Scientists are proposing an unproven way to tackle climate change by spraying sun-dimming chemicals into the Earth’s atmosphere.
A technique known as stratospheric aerosol injection (SAI) could cut the rate of global warming in half, they say.
The research was led by scientists at Harvard and Yale universities and published in the journal Environmental Research Letters.
The idea would involve spraying large amounts of sulphate particles into the Earth’s lower stratosphere at altitudes as high as 12 miles.
The scientists say they will deliver the sulphates with specially designed high-altitude aircraft, balloons or large naval-style guns.
The report does, however, acknowledge that the technique is purely hypothetical right now.
There is no existing technology or aircraft suitable for adaptation but the team say the system could be created in 15 years time.
They say they are ‘developing a new, purpose-built tanker with ‘substantial payload capabilities’ and would neither be ‘technologically difficult nor prohibitively expensive.’
The cost of launching the SAI system is estimated at £2.7 billion ($3.5 bn) with running costs of £1.7 billion ($2.25 bn) a year.
‘We make no judgment about the desirability of SAI,’ the report states.
‘We simply show that a hypothetical deployment program commencing 15 years hence, while both highly uncertain and ambitious, would indeed be technically possible from an engineering perspective. It would also be remarkably inexpensive.’
The team acknowledge that there would be extreme risks with the hypothetical system.
Coordination between multiple countries in both hemispheres would be required.
Aside from that they say the SAI techniques could jeopardise agriculture, lead to droughts or cause extreme weather.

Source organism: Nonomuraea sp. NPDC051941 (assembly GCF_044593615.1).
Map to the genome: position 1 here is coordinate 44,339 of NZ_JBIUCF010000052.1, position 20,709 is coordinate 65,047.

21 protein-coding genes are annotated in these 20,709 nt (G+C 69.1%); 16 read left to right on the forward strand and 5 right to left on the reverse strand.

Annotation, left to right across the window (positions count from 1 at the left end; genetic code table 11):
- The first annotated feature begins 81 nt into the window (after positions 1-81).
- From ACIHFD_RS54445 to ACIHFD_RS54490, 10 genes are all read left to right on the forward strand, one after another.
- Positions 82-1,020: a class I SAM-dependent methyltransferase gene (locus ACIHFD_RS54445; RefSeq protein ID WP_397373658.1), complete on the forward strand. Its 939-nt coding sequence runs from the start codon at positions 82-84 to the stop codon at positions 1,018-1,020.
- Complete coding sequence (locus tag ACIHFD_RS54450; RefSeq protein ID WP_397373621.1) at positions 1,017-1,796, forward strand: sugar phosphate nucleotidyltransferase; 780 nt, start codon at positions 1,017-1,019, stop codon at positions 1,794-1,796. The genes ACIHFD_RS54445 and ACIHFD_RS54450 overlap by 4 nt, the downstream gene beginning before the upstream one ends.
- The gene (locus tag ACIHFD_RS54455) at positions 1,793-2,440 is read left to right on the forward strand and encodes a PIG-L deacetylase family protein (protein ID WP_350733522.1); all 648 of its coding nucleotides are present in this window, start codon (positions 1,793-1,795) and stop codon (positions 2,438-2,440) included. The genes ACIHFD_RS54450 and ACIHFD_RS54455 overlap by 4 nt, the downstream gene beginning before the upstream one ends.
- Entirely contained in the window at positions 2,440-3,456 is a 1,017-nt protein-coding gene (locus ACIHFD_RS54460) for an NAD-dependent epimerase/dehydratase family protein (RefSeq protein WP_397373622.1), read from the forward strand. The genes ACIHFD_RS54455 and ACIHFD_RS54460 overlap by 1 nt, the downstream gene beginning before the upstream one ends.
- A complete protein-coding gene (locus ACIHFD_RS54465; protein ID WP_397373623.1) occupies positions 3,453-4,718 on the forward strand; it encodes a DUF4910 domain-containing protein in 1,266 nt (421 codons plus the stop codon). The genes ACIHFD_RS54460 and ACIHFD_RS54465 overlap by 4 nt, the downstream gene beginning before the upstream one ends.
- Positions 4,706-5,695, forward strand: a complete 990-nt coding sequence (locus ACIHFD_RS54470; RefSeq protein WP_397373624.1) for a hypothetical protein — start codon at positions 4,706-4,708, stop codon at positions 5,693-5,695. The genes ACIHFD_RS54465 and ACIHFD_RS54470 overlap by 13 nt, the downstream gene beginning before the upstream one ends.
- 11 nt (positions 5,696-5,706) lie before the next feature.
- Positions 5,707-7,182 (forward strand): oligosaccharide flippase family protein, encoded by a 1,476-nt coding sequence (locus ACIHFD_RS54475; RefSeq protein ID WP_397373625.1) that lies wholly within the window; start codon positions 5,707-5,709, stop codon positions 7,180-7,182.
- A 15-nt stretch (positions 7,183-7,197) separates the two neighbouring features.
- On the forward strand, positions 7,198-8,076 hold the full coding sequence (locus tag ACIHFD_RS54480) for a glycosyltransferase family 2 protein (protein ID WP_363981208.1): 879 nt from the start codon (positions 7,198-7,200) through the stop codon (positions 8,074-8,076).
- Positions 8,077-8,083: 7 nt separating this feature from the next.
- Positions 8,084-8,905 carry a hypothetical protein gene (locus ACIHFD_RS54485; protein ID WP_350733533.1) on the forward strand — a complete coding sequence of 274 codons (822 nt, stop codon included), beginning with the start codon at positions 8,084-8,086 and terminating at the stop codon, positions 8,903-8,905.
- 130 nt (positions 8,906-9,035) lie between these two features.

Dr Gergot Wagner from Harvard University’s School of Engineering and co-author of the study said: ‘Given the potential benefits of halving average projected increases in radiative forcing from a particular date onward, these numbers invoke the ”incredible economics” of solar geoengineering.
‘Dozens of countries could fund such a program, and the required technology is not particularly exotic.’
WHAT SHOULD THE EU BE DOING TO PROTECT PEOPLE FROM CLIMATE CHANGE?
In 2013, the European Academies’ Science Advisory Council (EASAC) published a report which looked at the frequency of extreme weather events.
Since then, there has been a continued rise in how common these events occur.
In order to cope when such adverse weather conditions strike, they made recommendations as to how the EU can better protect its citizens from climate change.
The report claimed that in order to best deal with the issues, it is necessary to understand them first.
To understand how global warming will affect the extremes of weather, it is necessary to study and model them.
2. Heat waves
Across the European continent, heatwaves can vary massively and have vastly different impacts.
Understanding the nuances of these phenomena is key to weathering the storm.
3. Flood defence and early warning
Good practice in flood preparedness and for flood defence across Europe should be shared, including information about different responses to flood preparedness and flood warnings.
The report stated that the agriculture sector as a whole needed to improve.
Vulnerability to extreme weather and possible measures to increase resilience should be produced.
5. Strengthen the knowledge of climate change
The research found that it was crucial that we viewed climate change adaptation as a continuous process.
In order to do this sustained observations, analysis and climate modelling about the Earth are integral parts of a robust and flexible climate-change adaptation strategy.
It claims knowledge dissemination, innovation and building international relationships is key.
6. Changes in policies
Before adaptation can be achieved, there are several barriers which include those that are physical, technical, psychological, financial, institutional and knowledge-based.
The proposals also don’t address the issue of rising greenhouse gas emissions, which are a leading cause of global warming.
But not everyone is convinced.
Philippe Thalmann from the École Polytechnique Fédérale de Lausanne, an expert in the economics of climate change said the system would be more costly and ‘much more risky over the long run’.
David Archer from the department of geophysical science at the University of Chicago told CNN: ‘The problem with engineering climate in this way is that it’s only a temporary Band-Aid covering a problem that will persist essentially forever.
‘It will be tempting to continue to procrastinate on cleaning up our energy system, but we’d be leaving the planet on a form of life-support.
‘If a future generation failed to pay their climate bill they would get all of our warming all at once.’
Daily mail report